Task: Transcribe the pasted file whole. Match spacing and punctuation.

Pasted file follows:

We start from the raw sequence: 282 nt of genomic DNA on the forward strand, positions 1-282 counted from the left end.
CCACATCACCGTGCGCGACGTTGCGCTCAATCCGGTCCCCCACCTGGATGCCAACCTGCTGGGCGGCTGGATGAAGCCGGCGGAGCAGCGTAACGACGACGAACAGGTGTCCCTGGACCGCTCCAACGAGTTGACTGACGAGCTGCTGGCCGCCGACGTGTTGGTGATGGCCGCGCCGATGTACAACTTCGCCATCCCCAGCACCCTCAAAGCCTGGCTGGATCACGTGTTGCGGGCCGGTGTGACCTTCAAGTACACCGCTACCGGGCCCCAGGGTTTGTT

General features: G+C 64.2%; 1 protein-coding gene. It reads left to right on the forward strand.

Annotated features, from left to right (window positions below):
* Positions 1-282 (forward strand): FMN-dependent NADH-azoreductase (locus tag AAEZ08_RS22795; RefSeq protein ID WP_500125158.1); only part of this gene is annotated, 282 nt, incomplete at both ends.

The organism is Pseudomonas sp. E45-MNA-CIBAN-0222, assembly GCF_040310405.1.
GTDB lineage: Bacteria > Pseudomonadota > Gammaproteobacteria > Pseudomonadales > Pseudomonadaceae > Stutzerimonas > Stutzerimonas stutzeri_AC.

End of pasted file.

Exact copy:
We start from the raw sequence: 282 nt of genomic DNA on the forward strand, positions 1-282 counted from the left end.
CCACATCACCGTGCGCGACGTTGCGCTCAATCCGGTCCCCCACCTGGATGCCAACCTGCTGGGCGGCTGGATGAAGCCGGCGGAGCAGCGTAACGACGACGAACAGGTGTCCCTGGACCGCTCCAACGAGTTGACTGACGAGCTGCTGGCCGCCGACGTGTTGGTGATGGCCGCGCCGATGTACAACTTCGCCATCCCCAGCACCCTCAAAGCCTGGCTGGATCACGTGTTGCGGGCCGGTGTGACCTTCAAGTACACCGCTACCGGGCCCCAGGGTTTGTT

General features: G+C 64.2%; 1 protein-coding gene. It reads left to right on the forward strand.

Annotated features, from left to right (window positions below):
* Positions 1-282 (forward strand): FMN-dependent NADH-azoreductase (locus tag AAEZ08_RS22795; RefSeq protein ID WP_500125158.1); only part of this gene is annotated, 282 nt, incomplete at both ends.

The organism is Pseudomonas sp. E45-MNA-CIBAN-0222, assembly GCF_040310405.1.
GTDB lineage: Bacteria > Pseudomonadota > Gammaproteobacteria > Pseudomonadales > Pseudomonadaceae > Stutzerimonas > Stutzerimonas stutzeri_AC.